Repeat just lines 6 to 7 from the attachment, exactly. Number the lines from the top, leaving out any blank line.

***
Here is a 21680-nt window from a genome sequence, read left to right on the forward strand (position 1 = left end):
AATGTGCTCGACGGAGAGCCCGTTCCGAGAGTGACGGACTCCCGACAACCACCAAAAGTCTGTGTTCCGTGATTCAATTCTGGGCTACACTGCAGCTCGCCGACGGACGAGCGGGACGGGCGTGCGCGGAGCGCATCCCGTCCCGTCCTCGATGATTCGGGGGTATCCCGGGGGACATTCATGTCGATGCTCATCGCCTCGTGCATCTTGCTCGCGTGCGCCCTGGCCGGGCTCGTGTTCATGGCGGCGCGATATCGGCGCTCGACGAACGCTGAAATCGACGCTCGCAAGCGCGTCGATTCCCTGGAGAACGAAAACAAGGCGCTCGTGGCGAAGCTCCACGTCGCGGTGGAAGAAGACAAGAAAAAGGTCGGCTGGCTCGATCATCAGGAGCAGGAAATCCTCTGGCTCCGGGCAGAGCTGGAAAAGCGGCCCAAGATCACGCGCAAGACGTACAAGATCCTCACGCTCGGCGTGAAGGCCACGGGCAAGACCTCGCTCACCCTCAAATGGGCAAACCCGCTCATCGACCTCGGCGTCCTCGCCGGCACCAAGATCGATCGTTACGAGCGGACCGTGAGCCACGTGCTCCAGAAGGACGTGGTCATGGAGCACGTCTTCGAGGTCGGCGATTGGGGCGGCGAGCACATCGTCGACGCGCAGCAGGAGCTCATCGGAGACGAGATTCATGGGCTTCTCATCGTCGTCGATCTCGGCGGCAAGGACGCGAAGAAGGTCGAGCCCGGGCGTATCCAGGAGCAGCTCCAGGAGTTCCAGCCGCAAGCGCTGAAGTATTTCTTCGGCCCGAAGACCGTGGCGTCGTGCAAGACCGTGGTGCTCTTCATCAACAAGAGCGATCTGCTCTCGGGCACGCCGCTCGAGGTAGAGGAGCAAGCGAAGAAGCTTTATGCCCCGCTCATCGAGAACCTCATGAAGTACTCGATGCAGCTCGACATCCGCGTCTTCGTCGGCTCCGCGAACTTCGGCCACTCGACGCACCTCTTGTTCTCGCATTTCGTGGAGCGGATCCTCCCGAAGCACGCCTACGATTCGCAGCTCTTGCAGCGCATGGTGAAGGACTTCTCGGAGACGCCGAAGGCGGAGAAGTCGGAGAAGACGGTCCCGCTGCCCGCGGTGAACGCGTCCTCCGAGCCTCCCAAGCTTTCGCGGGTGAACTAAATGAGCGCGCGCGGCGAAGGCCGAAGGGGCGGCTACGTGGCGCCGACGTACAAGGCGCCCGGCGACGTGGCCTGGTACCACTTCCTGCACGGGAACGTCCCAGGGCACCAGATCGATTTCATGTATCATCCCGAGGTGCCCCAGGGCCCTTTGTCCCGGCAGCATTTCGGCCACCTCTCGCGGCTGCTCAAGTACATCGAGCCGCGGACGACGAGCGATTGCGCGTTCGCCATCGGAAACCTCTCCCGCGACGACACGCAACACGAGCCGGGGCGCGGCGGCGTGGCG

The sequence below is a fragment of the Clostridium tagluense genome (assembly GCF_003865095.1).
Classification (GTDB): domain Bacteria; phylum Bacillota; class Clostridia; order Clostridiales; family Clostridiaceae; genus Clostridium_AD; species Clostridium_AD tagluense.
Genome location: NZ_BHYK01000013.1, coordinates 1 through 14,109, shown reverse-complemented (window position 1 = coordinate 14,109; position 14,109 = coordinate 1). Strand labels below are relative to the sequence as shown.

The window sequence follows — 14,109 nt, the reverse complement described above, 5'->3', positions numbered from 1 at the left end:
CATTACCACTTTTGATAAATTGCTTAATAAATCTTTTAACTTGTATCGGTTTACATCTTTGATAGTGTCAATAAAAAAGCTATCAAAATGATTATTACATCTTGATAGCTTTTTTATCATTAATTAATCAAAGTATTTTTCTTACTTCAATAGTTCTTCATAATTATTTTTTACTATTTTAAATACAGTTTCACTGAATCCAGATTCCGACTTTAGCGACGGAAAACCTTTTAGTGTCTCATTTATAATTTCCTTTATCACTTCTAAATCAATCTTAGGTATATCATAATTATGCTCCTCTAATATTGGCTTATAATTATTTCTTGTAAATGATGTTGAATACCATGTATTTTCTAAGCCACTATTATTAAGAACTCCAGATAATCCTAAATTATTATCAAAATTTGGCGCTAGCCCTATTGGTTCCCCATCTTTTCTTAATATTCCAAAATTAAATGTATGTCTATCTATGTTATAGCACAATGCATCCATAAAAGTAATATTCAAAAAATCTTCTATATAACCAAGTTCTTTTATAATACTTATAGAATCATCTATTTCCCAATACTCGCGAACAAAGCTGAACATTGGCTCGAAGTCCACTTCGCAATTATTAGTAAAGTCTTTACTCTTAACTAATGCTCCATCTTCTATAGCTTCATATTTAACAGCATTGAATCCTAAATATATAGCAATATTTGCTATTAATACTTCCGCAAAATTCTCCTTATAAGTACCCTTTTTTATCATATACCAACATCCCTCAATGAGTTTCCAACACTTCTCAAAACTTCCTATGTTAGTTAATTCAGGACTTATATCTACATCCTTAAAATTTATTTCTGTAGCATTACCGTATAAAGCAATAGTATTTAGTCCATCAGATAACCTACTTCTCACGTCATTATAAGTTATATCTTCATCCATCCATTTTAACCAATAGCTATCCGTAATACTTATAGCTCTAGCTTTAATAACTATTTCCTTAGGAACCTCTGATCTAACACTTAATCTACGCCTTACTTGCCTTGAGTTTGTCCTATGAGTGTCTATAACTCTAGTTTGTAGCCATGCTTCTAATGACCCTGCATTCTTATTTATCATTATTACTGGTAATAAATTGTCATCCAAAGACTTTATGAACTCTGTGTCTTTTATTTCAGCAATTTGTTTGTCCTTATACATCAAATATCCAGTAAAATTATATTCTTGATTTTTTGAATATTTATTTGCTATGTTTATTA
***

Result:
The window sequence follows — 14,109 nt, the reverse complement described above, 5'->3', positions numbered from 1 at the left end:
CATTACCACTTTTGATAAATTGCTTAATAAATCTTTTAACTTGTATCGGTTTACATCTTTGATAGTGTCAATAAAAAAGCTATCAAAATGATTATTACATCTTGATAGCTTTTTTATCATTAATTAATCAAAGTATTTTTCTTACTTCAATAGTTCTTCATAATTATTTTTTACTATTTTAAATACAGTTTCACTGAATCCAGATTCCGACTTTAGCGACGGAAAACCTTTTAGTGTCTCATTTATAATTTCCTTTATCACTTCTAAATCAATCTTAGGTATATCATAATTATGCTCCTCTAATATTGGCTTATAATTATTTCTTGTAAATGATGTTGAATACCATGTATTTTCTAAGCCACTATTATTAAGAACTCCAGATAATCCTAAATTATTATCAAAATTTGGCGCTAGCCCTATTGGTTCCCCATCTTTTCTTAATATTCCAAAATTAAATGTATGTCTATCTATGTTATAGCACAATGCATCCATAAAAGTAATATTCAAAAAATCTTCTATATAACCAAGTTCTTTTATAATACTTATAGAATCATCTATTTCCCAATACTCGCGAACAAAGCTGAACATTGGCTCGAAGTCCACTTCGCAATTATTAGTAAAGTCTTTACTCTTAACTAATGCTCCATCTTCTATAGCTTCATATTTAACAGCATTGAATCCTAAATATATAGCAATATTTGCTATTAATACTTCCGCAAAATTCTCCTTATAAGTACCCTTTTTTATCATATACCAACATCCCTCAATGAGTTTCCAACACTTCTCAAAACTTCCTATGTTAGTTAATTCAGGACTTATATCTACATCCTTAAAATTTATTTCTGTAGCATTACCGTATAAAGCAATAGTATTTAGTCCATCAGATAACCTACTTCTCACGTCATTATAAGTTATATCTTCATCCATCCATTTTAACCAATAGCTATCCGTAATACTTATAGCTCTAGCTTTAATAACTATTTCCTTAGGAACCTCTGATCTAACACTTAATCTACGCCTTACTTGCCTTGAGTTTGTCCTATGAGTGTCTATAACTCTAGTTTGTAGCCATGCTTCTAATGACCCTGCATTCTTATTTATCATTATTACTGGTAATAAATTGTCATCCAAAGACTTTATGAACTCTGTGTCTTTTATTTCAGCAATTTGTTTGTCCTTATACATCAAATATCCAGTAAAATTATATTCTTGATTTTTTGAATATTTATTTGCTATGTTTATTA